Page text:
Using statistics to make gender equity targets more objective

Statistics can help create awareness of gender equity and act as a tool to track progress.  As Lauren Bastide, feminist activist and author of the book Présentes, recommends, there’s nothing like counting if you want to take stock of gender parity within a given environment! 

Awareness of gender equity can be achieved very easily using demographic data like: 

  • number of women matching people on the board 
  • number of women matching people in a leadership position 
  • number of women matching coaches 
  • number of women matching players 
  • funds allocated for women’s initiatives 

These statistics illustrate the potential disparities and can refute the first counterarguments denying the existence of gender inequality.  You can repeat the exercise yearly, as these statistics indicate progress over time. 

Measuring how the game is distributed between men-matching and women-matching players in mixed sports is also interesting. These investigations often show that despite having close to even numbers on the pitch, women-matching players are less likely to receive the disc during a match.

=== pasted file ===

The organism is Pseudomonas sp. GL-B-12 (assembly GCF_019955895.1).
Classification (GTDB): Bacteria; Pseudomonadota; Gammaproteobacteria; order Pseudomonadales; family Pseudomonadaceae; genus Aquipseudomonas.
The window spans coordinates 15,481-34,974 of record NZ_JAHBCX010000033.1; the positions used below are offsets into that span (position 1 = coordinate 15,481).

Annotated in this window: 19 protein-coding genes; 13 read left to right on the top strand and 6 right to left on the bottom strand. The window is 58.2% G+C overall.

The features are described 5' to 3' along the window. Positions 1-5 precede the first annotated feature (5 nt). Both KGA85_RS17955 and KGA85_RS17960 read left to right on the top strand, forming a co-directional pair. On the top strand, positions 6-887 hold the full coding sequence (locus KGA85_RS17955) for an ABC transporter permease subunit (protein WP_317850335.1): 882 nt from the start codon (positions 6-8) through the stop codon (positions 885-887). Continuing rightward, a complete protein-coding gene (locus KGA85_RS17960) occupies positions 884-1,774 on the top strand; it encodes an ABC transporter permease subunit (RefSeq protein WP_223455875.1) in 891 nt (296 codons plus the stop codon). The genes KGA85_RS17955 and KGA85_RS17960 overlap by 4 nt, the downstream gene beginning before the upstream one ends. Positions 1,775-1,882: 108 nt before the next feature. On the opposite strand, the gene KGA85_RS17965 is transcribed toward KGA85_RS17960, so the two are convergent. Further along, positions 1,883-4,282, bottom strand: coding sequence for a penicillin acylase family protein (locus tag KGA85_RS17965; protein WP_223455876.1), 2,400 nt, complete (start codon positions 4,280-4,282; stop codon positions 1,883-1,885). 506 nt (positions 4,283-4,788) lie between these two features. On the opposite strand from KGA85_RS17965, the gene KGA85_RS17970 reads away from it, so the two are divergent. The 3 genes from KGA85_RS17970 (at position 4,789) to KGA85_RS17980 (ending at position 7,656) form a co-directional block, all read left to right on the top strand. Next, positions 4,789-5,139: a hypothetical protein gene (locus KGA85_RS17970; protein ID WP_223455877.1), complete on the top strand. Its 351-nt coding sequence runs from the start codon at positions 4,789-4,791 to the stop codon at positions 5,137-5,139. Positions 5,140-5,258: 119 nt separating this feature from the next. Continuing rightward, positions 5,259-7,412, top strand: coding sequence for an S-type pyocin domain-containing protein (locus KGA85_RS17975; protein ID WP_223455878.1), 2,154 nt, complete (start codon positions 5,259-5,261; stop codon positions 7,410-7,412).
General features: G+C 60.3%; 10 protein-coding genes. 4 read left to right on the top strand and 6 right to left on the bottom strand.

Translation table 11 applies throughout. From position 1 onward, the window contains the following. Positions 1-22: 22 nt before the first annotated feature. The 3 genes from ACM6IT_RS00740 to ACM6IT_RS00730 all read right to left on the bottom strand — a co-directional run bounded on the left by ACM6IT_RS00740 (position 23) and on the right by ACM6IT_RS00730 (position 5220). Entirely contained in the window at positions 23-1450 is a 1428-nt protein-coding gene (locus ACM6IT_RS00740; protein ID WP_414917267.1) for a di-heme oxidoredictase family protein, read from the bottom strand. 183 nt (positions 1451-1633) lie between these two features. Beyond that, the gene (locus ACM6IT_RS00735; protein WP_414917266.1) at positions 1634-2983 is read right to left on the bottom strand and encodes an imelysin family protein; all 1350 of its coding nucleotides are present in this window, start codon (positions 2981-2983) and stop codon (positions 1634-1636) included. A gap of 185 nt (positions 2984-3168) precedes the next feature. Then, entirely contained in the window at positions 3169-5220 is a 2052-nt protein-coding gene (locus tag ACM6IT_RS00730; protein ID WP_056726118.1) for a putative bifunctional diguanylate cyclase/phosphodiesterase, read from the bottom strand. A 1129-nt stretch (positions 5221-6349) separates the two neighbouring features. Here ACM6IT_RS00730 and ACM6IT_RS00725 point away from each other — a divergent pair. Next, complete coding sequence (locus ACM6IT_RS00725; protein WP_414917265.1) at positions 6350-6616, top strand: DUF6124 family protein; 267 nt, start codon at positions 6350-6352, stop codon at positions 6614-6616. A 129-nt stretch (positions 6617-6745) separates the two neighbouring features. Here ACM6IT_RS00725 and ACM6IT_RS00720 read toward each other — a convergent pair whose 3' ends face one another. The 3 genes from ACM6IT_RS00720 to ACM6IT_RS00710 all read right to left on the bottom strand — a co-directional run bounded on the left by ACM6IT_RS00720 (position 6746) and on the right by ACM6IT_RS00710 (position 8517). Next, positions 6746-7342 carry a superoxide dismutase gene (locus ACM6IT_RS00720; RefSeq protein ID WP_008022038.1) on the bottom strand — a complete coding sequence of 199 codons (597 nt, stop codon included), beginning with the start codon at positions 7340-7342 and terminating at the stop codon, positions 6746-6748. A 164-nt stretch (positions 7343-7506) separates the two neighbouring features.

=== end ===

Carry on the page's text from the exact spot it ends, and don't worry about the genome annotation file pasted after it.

Mixed game statistics are handy to visualise the gap between men and women during games. 

By filming the games, a team can quickly gain insights into the number of touches by men and women matching players and by the team as a whole. You can also gain insights on on-field behaviours by different players, like: 

  • Are assists mainly thrown by men matching players? 
  • Do women-matching players often need to throw dumps or dishy passes?  
  • Do players have trouble taking away space from each other? If so, where? 

Out of this data, it is possible to understand better how players are feeling on the field and to have a snapshot of what was happening during play at any given moment, thus enabling evaluation of the progress made in mixed-gender play and simultaneously elevating the level of play for everyone. 

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With the support of the Erasmus+ Programme of the European Union.